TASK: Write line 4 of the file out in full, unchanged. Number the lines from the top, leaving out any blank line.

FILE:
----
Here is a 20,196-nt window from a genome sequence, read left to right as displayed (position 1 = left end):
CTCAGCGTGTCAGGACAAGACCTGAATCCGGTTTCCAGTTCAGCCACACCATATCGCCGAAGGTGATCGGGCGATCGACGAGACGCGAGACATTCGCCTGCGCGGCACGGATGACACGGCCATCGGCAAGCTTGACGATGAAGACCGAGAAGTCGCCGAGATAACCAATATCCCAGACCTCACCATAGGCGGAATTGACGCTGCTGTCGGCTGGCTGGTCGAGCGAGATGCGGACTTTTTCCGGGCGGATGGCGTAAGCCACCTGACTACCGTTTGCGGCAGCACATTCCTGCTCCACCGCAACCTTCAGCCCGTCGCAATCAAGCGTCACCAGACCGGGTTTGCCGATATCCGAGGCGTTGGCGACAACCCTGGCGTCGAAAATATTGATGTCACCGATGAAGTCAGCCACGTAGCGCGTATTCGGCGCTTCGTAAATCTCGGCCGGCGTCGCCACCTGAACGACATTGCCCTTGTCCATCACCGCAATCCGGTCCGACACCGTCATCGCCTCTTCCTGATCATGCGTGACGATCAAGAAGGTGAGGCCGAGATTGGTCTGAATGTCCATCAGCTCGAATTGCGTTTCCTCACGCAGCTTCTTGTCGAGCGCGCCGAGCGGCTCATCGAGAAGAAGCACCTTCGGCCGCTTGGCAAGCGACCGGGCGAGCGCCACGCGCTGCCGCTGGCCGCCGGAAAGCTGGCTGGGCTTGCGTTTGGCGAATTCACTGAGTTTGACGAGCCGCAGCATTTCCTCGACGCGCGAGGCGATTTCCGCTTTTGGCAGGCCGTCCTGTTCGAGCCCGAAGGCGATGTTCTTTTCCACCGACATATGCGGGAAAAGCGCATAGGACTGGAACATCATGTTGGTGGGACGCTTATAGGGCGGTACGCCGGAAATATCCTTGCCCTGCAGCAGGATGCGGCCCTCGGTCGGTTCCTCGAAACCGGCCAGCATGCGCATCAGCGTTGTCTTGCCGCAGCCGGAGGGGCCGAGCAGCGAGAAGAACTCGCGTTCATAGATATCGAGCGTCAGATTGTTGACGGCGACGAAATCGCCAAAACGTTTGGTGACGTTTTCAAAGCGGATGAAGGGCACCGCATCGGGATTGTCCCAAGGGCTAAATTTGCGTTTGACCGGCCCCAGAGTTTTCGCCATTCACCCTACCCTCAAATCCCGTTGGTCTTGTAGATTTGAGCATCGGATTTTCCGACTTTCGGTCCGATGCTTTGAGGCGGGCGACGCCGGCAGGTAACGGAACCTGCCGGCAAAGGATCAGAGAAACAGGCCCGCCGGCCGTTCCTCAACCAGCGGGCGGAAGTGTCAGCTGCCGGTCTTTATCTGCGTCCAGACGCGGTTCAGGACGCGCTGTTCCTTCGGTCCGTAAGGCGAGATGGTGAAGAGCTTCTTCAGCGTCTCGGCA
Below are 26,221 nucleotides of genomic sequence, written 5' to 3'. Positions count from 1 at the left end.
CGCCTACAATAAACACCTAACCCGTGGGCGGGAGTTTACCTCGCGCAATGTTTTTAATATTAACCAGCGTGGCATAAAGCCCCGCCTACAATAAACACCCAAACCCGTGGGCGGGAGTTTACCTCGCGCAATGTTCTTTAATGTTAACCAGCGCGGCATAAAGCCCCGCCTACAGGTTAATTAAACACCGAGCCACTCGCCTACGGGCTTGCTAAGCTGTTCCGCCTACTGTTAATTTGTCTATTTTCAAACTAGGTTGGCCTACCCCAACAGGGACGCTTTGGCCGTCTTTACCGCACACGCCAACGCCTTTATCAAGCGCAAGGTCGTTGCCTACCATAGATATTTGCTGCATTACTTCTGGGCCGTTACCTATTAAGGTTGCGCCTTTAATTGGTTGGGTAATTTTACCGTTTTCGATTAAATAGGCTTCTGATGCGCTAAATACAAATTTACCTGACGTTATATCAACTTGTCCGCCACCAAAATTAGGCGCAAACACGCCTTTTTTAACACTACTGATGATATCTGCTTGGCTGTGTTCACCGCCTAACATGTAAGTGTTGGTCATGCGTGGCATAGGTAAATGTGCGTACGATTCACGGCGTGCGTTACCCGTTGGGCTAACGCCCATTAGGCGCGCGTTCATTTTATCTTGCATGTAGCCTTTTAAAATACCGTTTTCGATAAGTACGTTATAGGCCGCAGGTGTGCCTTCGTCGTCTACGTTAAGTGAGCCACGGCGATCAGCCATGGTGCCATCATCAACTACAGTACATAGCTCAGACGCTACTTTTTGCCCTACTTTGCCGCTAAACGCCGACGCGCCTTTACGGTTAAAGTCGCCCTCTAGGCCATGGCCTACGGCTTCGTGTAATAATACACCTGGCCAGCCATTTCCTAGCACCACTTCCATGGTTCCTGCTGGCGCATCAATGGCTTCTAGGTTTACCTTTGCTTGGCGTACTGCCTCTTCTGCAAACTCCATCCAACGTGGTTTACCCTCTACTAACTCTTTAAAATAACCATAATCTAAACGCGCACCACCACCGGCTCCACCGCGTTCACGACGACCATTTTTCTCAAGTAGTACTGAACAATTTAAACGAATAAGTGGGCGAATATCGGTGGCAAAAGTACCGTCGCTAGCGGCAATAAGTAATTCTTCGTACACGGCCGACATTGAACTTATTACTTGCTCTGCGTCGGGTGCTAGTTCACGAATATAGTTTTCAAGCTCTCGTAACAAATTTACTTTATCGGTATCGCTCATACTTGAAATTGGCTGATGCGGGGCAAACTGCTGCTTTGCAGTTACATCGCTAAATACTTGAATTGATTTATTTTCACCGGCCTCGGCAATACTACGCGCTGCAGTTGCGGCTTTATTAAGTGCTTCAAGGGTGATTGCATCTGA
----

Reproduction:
CGCCTACAATAAACACCTAACCCGTGGGCGGGAGTTTACCTCGCGCAATGTTTTTAATATTAACCAGCGTGGCATAAAGCCCCGCCTACAATAAACACCCAAACCCGTGGGCGGGAGTTTACCTCGCGCAATGTTCTTTAATGTTAACCAGCGCGGCATAAAGCCCCGCCTACAGGTTAATTAAACACCGAGCCACTCGCCTACGGGCTTGCTAAGCTGTTCCGCCTACTGTTAATTTGTCTATTTTCAAACTAGGTTGGCCTACCCCAACAGGGACGCTTTGGCCGTCTTTACCGCACACGCCAACGCCTTTATCAAGCGCAAGGTCGTTGCCTACCATAGATATTTGCTGCATTACTTCTGGGCCGTTACCTATTAAGGTTGCGCCTTTAATTGGTTGGGTAATTTTACCGTTTTCGATTAAATAGGCTTCTGATGCGCTAAATACAAATTTACCTGACGTTATATCAACTTGTCCGCCACCAAAATTAGGCGCAAACACGCCTTTTTTAACACTACTGATGATATCTGCTTGGCTGTGTTCACCGCCTAACATGTAAGTGTTGGTCATGCGTGGCATAGGTAAATGTGCGTACGATTCACGGCGTGCGTTACCCGTTGGGCTAACGCCCATTAGGCGCGCGTTCATTTTATCTTGCATGTAGCCTTTTAAAATACCGTTTTCGATAAGTACGTTATAGGCCGCAGGTGTGCCTTCGTCGTCTACGTTAAGTGAGCCACGGCGATCAGCCATGGTGCCATCATCAACTACAGTACATAGCTCAGACGCTACTTTTTGCCCTACTTTGCCGCTAAACGCCGACGCGCCTTTACGGTTAAAGTCGCCCTCTAGGCCATGGCCTACGGCTTCGTGTAATAATACACCTGGCCAGCCATTTCCTAGCACCACTTCCATGGTTCCTGCTGGCGCATCAATGGCTTCTAGGTTTACCTTTGCTTGGCGTACTGCCTCTTCTGCAAACTCCATCCAACGTGGTTTACCCTCTACTAACTCTTTAAAATAACCATAATCTAAACGCGCACCACCACCGGCTCCACCGCGTTCACGACGACCATTTTTCTCAAGTAGTACTGAACAATTTAAACGAATAAGTGGGCGAATATCGGTGGCAAAAGTACCGTCGCTAGCGGCAATAAGTAATTCTTCGTACACGGCCGACATTGAACTTATTACTTGCTCTGCGTCGGGTGCTAGTTCACGAATATAGTTTTCAAGCTCTCGTAACAAATTTACTTTATCGGTATCGCTCATACTTGAAATTGGCTGATGCGGGGCAAACTGCTGCTTTGCAGTTACATCGCTAAATACTTGAATTGATTTATTTTCACCGGCCTCGGCAATACTACGCGCTGCAGTTGCGGCTTTATTAAGTGCTTCAAGGGTGATTGCATCTGA